FTCLDF is challenging the Department of Health and Human Services’ requirement that a small, local food producer obtain a costly commercial kitchen license in violation of Maine’s Food Sovereignty Act and Right to Food Constitutional Amendment.
In several states pastured poultry producers are caught between a federal law that allows for on-farm poultry processing exemptions, and restrictive state laws that restrict on farm processing. Producers are unclear of their rights.
In areas where vacation homes are on the increase, towns are showing favor to wealthy landowners’ desire for “quiet enjoyment of their land,” penalizing hard-working farmers. We help members navigate these issues.
2023 Policy Work
FTCLDF is increasing its commitment to improving policy to better support independent producers. Unfortunately, the U.S. food system is designed to support centralized, corporate interests, which creates undue burden on smaller producers. We are working with allies to help pass the PRIME Act which would permit sales of meat processed at custom processors, as well as other potential changes to the Federal Meat Inspection Act.
We are assisting members in various states on policy changes, such as the improvements to state cottage food laws and legalization of raw dairy in Wisconsin and Iowa. To read more about policy improvements throughout the country, please read FTCLDF’s Legislative Summary.
FTCLDF also circulated 27 Action Alerts in 2023 urging readers and members to contact their legislators to act on policy improvements. We will continue to urge members and supporters to contact policymakers and encourage positive change.
Increased Education, Collaboration and Public Events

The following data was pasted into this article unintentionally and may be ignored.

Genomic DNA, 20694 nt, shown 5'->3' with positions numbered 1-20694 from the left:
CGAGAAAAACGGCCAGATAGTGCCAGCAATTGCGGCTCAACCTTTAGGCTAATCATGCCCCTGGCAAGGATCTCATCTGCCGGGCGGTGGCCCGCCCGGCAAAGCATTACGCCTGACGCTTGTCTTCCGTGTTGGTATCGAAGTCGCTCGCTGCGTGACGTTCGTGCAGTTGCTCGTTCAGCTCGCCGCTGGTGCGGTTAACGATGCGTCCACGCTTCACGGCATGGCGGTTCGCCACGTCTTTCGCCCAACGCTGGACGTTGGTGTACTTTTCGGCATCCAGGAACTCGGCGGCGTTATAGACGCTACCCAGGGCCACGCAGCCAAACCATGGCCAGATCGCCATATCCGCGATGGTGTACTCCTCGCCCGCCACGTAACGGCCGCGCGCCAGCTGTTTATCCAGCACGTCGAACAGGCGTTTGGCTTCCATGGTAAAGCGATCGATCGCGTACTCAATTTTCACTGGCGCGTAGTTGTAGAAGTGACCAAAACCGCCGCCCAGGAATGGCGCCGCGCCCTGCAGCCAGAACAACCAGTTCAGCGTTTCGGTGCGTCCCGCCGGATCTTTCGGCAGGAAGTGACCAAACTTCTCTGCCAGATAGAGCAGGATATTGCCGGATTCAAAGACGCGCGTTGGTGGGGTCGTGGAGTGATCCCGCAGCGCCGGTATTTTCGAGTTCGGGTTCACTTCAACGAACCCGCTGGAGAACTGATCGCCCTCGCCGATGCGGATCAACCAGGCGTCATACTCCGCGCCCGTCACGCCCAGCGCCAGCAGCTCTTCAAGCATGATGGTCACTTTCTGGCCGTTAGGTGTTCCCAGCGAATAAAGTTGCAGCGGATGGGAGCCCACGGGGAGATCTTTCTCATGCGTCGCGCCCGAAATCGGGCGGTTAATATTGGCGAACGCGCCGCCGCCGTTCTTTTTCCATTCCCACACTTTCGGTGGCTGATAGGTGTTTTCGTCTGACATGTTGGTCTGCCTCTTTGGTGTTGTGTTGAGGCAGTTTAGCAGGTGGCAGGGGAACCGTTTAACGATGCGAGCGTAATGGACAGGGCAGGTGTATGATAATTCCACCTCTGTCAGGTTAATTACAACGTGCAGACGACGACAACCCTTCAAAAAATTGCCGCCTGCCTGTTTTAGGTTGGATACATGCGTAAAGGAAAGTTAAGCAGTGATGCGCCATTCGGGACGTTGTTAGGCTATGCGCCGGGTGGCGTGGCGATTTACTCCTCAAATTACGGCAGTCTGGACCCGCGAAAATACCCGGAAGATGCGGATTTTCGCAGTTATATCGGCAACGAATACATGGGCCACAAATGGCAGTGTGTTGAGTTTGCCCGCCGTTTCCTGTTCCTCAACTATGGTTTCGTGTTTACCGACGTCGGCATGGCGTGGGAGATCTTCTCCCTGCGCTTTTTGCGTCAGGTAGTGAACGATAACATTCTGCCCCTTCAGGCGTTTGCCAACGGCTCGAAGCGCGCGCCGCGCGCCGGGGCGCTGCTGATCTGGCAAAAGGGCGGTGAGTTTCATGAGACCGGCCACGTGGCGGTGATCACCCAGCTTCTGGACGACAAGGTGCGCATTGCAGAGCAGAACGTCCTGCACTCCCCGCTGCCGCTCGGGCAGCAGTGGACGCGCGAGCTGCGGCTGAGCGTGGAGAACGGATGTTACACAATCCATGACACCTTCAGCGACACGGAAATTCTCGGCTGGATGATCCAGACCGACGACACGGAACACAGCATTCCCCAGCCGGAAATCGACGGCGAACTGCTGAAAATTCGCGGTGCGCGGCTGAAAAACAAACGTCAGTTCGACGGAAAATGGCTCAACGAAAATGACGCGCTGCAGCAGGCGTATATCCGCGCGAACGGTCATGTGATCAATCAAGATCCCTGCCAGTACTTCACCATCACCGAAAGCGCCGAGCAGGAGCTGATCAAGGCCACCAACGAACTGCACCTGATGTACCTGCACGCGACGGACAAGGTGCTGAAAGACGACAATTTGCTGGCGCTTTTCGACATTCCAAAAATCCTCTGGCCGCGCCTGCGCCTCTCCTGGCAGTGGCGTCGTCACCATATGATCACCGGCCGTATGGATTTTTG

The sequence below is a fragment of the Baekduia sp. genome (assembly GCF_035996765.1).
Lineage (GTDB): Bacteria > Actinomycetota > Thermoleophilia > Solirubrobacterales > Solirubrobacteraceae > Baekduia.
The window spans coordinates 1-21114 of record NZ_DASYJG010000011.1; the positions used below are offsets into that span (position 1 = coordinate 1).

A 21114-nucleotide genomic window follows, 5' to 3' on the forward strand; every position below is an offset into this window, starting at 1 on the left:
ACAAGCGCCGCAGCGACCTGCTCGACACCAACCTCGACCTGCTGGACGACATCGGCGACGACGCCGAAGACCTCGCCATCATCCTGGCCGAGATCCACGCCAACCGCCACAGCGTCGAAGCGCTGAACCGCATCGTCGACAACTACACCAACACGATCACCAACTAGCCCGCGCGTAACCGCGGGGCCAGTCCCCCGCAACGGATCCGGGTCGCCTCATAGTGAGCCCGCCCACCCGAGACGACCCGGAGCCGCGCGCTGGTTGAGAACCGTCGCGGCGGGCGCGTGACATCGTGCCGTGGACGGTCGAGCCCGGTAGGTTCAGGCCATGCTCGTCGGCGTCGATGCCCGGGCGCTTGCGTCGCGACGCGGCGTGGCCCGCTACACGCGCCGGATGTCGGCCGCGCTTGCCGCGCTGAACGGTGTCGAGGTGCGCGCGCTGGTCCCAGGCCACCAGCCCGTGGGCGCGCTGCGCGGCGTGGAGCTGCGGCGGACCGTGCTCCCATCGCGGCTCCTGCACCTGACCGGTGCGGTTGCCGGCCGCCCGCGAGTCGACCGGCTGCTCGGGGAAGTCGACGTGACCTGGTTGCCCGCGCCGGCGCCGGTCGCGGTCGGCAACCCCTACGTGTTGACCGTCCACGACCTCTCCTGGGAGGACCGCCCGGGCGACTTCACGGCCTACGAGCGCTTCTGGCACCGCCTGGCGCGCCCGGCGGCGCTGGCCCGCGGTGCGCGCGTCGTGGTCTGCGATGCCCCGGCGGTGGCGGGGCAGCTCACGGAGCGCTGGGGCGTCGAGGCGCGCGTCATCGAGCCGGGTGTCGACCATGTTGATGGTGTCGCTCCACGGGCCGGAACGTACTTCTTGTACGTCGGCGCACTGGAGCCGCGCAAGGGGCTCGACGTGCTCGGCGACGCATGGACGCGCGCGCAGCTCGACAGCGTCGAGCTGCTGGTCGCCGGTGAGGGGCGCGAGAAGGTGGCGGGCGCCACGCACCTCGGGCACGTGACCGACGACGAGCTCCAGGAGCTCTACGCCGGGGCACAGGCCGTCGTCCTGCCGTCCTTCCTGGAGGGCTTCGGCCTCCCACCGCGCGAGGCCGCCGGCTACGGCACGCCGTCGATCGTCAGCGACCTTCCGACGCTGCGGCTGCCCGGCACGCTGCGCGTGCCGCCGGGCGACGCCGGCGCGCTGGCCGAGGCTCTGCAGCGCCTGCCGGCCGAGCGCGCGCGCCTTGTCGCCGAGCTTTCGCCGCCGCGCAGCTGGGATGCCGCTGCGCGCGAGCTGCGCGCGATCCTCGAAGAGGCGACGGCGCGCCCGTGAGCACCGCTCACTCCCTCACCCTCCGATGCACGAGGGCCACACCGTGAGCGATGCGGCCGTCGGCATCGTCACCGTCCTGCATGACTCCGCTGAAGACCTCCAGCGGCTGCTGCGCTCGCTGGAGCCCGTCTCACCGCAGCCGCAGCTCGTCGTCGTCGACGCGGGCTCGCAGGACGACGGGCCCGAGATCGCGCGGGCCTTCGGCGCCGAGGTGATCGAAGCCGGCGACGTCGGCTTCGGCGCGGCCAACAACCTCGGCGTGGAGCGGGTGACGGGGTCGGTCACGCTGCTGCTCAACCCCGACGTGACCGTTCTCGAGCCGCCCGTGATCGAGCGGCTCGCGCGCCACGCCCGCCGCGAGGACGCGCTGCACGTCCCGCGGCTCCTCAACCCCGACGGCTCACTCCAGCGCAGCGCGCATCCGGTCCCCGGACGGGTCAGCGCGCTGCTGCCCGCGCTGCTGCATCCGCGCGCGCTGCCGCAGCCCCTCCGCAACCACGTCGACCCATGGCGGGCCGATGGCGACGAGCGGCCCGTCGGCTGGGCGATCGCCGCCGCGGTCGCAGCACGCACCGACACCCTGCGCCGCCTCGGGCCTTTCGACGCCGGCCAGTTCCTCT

FTCLDF cannot make the needed food system changes alone. We are working with partners to push for policy change, beginning to publish more educational articles, speak on podcasts, present and/or exhibit at key conferences most relevant to regenerative farms, cottage food producers and concerned consumers.
Member webinars continue to be a hit and have included some guests on topics outside of our missions, such as business formation, as well as on some of our favorite topics such as poultry processing, cottage foods, Livestock Guardian Dogs, and this year the 2023 Farm Bill.
FTCLDF Continues to Grow
Our membership base and number of supporters continues to grow each year. In late 2023, we had an exciting leadership change as well, welcoming Petter Ruddock as the new President of FTCLDF. In addition, FTCLDF continues to grow its Attorney Network and volunteer base, which is vital to expanding operations. If you have interest in joining the team in any way, please let us know!
Help Us Help Our Nation’s Independent Farmers, Ranchers, and Producers
FTCLDF sincerely thanks those who have supported this work throughout the year. Your continued financial support will provide increased legal representation and policy change that supports independent farms, food producers, and robust local food systems. Thank you for making any financial contribution that you can.